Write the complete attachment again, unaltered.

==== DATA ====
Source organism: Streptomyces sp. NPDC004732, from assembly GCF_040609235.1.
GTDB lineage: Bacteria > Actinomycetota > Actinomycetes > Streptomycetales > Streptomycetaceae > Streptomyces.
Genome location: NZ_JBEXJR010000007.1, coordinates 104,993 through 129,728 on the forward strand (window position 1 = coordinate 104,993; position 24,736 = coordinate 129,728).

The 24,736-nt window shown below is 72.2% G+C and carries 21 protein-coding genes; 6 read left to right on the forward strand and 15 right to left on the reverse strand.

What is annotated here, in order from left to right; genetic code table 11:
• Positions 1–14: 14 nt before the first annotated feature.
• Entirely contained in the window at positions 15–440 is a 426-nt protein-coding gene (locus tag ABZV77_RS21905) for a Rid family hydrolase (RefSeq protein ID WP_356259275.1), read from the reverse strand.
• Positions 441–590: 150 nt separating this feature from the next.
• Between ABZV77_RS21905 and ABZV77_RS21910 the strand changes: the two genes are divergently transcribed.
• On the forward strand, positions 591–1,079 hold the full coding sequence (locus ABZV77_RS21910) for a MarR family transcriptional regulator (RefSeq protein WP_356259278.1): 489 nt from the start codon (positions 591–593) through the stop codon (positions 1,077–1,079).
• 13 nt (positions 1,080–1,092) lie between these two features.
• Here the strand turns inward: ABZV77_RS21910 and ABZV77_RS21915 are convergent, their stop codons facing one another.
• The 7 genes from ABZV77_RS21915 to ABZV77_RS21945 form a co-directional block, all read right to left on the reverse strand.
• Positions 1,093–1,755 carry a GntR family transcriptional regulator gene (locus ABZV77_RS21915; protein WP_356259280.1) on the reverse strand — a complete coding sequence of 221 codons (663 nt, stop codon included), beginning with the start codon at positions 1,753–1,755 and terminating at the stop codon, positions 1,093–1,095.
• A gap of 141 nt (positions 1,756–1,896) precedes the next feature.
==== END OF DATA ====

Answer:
Source organism: Streptomyces sp. NPDC004732, from assembly GCF_040609235.1.
GTDB lineage: Bacteria > Actinomycetota > Actinomycetes > Streptomycetales > Streptomycetaceae > Streptomyces.
Genome location: NZ_JBEXJR010000007.1, coordinates 104,993 through 129,728 on the forward strand (window position 1 = coordinate 104,993; position 24,736 = coordinate 129,728).

The 24,736-nt window shown below is 72.2% G+C and carries 21 protein-coding genes; 6 read left to right on the forward strand and 15 right to left on the reverse strand.

What is annotated here, in order from left to right; genetic code table 11:
• Positions 1–14: 14 nt before the first annotated feature.
• Entirely contained in the window at positions 15–440 is a 426-nt protein-coding gene (locus tag ABZV77_RS21905) for a Rid family hydrolase (RefSeq protein ID WP_356259275.1), read from the reverse strand.
• Positions 441–590: 150 nt separating this feature from the next.
• Between ABZV77_RS21905 and ABZV77_RS21910 the strand changes: the two genes are divergently transcribed.
• On the forward strand, positions 591–1,079 hold the full coding sequence (locus ABZV77_RS21910) for a MarR family transcriptional regulator (RefSeq protein WP_356259278.1): 489 nt from the start codon (positions 591–593) through the stop codon (positions 1,077–1,079).
• 13 nt (positions 1,080–1,092) lie between these two features.
• Here the strand turns inward: ABZV77_RS21910 and ABZV77_RS21915 are convergent, their stop codons facing one another.
• The 7 genes from ABZV77_RS21915 to ABZV77_RS21945 form a co-directional block, all read right to left on the reverse strand.
• Positions 1,093–1,755 carry a GntR family transcriptional regulator gene (locus ABZV77_RS21915; protein WP_356259280.1) on the reverse strand — a complete coding sequence of 221 codons (663 nt, stop codon included), beginning with the start codon at positions 1,753–1,755 and terminating at the stop codon, positions 1,093–1,095.
• A gap of 141 nt (positions 1,756–1,896) precedes the next feature.